Re: refrigerator car ice hatches


Dennis Storzek
 

On Mon, May 18, 2020 at 09:46 AM, Ray Hutchison wrote:
I imagine that the explanation has something to do with (changes) in the roof construction but have not found documentation.
The difference wasn't driven by the hatch covers, although they changed with time. It most certainly was driven by they type of roofing. The early metal roofs were thin sheet metal and were felt to not be suitable for foot traffic. This led some owners, such as Swift and Union Refrigerator Transit to adopt what were called "inside metal roofs" which had the sheet metal panels under a wood outer covering. Modelers typically call these wood roofs. The wood covering protected the sheet metal panels, and was thought to be no more slippery than wood running boards, so cars with these roofs had the hatch covers directly on the roof. Cars from owners who chose outside metal roofs, such as Burlington Refrigerator Express, also had the hatch covers directly on the roof surface, but they were surrounded by a wood platform, basically an extension of the running boards, for the icing platform workers to walk on. The later steel roofs were heavier gauge metal and able to withstand foot traffic, and the platforms were replaced by just adding granuals to the paint for a non-slip surface. Examples would be the Fruit Growers fleet after they were re-roofed with Hutchins roofs, and PFE.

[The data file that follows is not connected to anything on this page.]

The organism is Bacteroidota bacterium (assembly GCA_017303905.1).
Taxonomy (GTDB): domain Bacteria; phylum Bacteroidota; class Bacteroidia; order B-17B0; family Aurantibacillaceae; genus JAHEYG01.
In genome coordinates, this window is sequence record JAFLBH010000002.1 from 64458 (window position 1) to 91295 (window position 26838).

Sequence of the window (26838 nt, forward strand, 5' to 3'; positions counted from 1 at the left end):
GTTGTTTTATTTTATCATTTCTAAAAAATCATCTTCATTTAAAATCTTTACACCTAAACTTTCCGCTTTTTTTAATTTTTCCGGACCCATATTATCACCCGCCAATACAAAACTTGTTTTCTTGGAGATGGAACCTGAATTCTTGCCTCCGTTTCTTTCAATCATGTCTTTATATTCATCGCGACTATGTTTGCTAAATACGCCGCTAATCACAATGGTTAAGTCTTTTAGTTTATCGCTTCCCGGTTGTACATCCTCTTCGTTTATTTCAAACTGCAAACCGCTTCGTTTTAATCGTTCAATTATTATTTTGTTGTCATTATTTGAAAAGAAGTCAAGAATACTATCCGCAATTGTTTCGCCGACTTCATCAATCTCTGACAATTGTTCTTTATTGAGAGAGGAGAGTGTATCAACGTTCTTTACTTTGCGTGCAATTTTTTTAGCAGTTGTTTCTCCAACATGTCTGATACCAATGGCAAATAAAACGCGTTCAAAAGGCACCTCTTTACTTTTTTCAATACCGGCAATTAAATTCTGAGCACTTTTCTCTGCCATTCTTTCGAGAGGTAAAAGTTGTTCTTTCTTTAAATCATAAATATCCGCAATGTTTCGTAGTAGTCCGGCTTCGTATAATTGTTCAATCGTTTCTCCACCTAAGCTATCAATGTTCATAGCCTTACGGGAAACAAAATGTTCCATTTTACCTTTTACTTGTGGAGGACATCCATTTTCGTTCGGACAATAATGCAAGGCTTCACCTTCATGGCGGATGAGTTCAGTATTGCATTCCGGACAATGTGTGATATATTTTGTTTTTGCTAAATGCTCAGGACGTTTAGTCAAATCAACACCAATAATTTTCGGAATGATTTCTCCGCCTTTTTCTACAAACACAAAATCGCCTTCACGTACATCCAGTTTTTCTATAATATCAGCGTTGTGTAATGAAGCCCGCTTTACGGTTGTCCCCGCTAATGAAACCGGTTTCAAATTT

The hatch covers had their own evolution, separate from but parallel to the roof construction. Originally shallow wood boxes, they were often covered with sheet metal. By the WWII era they were steel pressings with more overhang and rounded corners.

Dennis Storzek

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